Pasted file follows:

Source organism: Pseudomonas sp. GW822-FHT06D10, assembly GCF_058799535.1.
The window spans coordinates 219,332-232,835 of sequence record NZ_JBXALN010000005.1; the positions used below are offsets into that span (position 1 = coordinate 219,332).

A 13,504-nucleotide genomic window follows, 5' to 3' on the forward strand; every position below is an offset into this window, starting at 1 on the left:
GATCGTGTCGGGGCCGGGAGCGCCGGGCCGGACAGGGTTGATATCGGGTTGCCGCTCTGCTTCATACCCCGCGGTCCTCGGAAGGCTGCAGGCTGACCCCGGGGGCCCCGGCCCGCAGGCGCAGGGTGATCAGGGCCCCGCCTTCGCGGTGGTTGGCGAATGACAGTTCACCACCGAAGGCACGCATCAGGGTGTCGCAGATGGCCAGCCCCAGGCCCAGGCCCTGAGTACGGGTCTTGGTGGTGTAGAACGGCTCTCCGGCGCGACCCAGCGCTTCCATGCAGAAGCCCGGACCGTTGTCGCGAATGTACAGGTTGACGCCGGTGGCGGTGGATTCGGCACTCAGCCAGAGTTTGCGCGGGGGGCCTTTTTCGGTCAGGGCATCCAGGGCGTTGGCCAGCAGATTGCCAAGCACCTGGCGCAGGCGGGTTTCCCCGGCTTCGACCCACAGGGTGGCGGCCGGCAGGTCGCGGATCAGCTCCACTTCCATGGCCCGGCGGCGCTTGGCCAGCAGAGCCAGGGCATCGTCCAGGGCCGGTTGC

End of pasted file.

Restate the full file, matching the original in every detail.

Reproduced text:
Source organism: Pseudomonas sp. GW822-FHT06D10, assembly GCF_058799535.1.
The window spans coordinates 219,332-232,835 of sequence record NZ_JBXALN010000005.1; the positions used below are offsets into that span (position 1 = coordinate 219,332).

A 13,504-nucleotide genomic window follows, 5' to 3' on the forward strand; every position below is an offset into this window, starting at 1 on the left:
GATCGTGTCGGGGCCGGGAGCGCCGGGCCGGACAGGGTTGATATCGGGTTGCCGCTCTGCTTCATACCCCGCGGTCCTCGGAAGGCTGCAGGCTGACCCCGGGGGCCCCGGCCCGCAGGCGCAGGGTGATCAGGGCCCCGCCTTCGCGGTGGTTGGCGAATGACAGTTCACCACCGAAGGCACGCATCAGGGTGTCGCAGATGGCCAGCCCCAGGCCCAGGCCCTGAGTACGGGTCTTGGTGGTGTAGAACGGCTCTCCGGCGCGACCCAGCGCTTCCATGCAGAAGCCCGGACCGTTGTCGCGAATGTACAGGTTGACGCCGGTGGCGGTGGATTCGGCACTCAGCCAGAGTTTGCGCGGGGGGCCTTTTTCGGTCAGGGCATCCAGGGCGTTGGCCAGCAGATTGCCAAGCACCTGGCGCAGGCGGGTTTCCCCGGCTTCGACCCACAGGGTGGCGGCCGGCAGGTCGCGGATCAGCTCCACTTCCATGGCCCGGCGGCGCTTGGCCAGCAGAGCCAGGGCATCGTCCAGGGCCGGTTGC